, the billionaire investor and liberal donor, sat in his hotel suite by Lake Zurich last week, lamenting the turn much of the world has taken in recent years: “Everything that could go wrong has gone wrong.”
His favored presidential candidate, , lost to President, whose “America First” platform runs counter to the globalism Soros embraces. , he said, “is willing to destroy the world.” The , which Soros once hoped would be so successful that he could end his charitable work in the region, is contending with the impending loss of Britain and a rise of anti-immigrant sentiment. And Soros himself has emerged as a political target in elections from Hungary to California, where his donations have been used as a cudgel against the causes he supports.
The 87-year-old Holocaust survivor, who has poured much of his fortune into promoting liberal values around the globe, is now confronting a wave of nationalist sentiment washing against issues he has championed.
But rather than recede from public life in his twilight years, Soros has decided to push even harder for his agenda, he told The Washington Post in a rare interview.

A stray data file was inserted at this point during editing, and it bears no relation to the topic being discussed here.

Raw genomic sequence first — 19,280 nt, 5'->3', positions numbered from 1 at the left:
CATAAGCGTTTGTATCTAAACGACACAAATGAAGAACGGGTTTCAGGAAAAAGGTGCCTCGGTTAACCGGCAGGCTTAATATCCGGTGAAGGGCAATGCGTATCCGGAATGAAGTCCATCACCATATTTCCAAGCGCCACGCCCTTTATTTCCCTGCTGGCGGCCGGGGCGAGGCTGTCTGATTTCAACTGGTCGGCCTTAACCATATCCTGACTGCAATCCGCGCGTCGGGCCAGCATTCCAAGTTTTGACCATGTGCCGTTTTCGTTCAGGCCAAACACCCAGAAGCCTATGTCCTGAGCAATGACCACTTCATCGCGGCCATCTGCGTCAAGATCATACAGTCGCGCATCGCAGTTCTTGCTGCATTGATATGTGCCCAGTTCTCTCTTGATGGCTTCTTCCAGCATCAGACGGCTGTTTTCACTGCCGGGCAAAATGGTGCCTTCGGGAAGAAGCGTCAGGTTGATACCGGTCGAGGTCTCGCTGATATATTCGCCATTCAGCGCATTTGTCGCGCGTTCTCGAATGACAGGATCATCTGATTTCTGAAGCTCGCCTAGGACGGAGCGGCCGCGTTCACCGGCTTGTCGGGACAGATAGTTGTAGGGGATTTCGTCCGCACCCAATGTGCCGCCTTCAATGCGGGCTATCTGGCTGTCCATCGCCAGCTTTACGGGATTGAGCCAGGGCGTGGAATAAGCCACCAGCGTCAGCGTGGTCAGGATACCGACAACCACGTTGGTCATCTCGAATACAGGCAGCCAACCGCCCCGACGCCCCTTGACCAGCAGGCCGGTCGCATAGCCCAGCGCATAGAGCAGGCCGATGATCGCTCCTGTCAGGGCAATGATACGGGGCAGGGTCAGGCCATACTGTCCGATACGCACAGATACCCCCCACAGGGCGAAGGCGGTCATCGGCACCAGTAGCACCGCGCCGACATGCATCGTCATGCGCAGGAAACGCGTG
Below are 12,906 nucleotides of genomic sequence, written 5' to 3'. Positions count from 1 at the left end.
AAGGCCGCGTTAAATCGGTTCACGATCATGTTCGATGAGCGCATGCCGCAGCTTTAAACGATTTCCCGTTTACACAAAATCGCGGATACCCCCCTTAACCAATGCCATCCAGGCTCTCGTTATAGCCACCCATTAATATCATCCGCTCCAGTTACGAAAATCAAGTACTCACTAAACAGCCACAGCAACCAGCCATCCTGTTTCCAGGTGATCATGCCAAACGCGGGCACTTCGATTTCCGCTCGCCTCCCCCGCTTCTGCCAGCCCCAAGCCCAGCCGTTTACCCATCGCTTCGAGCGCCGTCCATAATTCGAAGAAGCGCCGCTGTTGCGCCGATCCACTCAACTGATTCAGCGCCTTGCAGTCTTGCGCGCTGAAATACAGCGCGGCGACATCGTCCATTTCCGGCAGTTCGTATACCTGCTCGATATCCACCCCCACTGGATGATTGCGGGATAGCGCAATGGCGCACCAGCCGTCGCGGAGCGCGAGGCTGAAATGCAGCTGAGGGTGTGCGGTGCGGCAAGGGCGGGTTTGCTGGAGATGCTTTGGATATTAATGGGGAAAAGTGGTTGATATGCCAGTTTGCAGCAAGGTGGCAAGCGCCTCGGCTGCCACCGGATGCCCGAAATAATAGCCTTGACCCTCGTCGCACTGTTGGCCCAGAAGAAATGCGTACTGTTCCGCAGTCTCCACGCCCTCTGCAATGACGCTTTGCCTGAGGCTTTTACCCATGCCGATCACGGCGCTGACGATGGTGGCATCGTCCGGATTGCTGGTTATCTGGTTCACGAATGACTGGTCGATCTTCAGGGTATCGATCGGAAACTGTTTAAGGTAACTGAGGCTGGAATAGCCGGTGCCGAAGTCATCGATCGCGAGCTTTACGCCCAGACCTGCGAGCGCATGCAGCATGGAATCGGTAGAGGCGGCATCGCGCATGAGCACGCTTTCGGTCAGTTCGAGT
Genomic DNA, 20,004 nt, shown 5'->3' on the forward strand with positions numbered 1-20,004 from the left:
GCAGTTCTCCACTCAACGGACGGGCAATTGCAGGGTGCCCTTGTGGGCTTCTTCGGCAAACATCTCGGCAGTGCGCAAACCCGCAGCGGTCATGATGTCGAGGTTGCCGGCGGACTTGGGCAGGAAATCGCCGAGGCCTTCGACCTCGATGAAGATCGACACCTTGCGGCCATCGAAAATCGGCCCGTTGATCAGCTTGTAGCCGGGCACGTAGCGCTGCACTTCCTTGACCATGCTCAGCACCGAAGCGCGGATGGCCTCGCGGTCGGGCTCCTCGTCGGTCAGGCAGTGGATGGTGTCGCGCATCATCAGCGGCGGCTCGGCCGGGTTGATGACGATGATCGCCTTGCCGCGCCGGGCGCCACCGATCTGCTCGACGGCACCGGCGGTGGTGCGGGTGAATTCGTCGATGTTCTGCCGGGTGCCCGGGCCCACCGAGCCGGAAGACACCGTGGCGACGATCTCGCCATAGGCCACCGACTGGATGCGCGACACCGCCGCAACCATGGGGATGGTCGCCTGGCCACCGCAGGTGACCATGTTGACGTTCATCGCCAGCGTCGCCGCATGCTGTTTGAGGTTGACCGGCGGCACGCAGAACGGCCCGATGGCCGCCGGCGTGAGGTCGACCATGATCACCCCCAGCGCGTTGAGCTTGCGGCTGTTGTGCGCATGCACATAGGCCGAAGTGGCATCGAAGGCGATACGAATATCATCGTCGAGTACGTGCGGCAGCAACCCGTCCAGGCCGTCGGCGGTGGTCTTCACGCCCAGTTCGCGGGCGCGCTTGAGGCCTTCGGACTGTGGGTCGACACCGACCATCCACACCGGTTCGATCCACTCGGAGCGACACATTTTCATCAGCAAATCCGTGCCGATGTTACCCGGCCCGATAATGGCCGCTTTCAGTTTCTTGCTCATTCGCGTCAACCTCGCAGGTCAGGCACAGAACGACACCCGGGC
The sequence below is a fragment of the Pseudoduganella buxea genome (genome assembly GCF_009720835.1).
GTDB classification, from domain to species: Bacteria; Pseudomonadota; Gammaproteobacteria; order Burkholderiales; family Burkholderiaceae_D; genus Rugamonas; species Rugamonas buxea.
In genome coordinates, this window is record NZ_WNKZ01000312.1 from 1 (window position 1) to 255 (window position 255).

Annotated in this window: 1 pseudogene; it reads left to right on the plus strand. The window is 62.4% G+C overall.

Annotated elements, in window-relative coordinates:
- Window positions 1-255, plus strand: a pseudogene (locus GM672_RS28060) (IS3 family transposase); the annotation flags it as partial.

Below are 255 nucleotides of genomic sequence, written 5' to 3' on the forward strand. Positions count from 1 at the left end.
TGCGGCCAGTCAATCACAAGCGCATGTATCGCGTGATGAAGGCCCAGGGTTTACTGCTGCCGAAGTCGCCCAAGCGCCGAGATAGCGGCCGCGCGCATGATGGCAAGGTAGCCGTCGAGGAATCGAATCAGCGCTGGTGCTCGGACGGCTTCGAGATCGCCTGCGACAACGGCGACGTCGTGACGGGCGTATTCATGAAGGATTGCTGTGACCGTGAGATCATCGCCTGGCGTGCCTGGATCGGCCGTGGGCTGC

“The bigger the danger, the bigger the threat, the more I feel engaged to confront it,” Soros said Thursday. Wearing an open-collar shirt, he spoke animatedly for an hour, sitting at a table in his suite after an appearance at a conference.
Confronting brick walls
Soros’ willingness to remain in the fray comes as he faces renewed vilification from a wide-ranging group of opponents that includes actress Roseanne Barr and Russian President . He has been accused of being an all-powerful puppet master, a Nazi sympathizer and the person controlling the .
He acknowledges that the attacks can blunt his impact.
“It makes it very difficult for me to speak effectively because it can be taken out of context and used against me,” Soros said.
For all the billions of dollars at his disposal, Soros is also being forced to reckon with limits on his political influence in the United States. He acknowledged that he did not see Trump’s election coming. “Apparently, I was living in my own bubble,” he said.
Soros, who plans to spend at least $15 million in 2018 races, has already faced some setbacks this cycle. His bid to replace several district attorneys in California with challengers seeking changes to the criminal justice system was largely unsuccessful in Tuesday’s elections. “We ran into a brick wall in California,” he said.
Soros said he is certain in his assessment of Trump, whom he describes as a “narcissist” who “considers himself all-powerful.”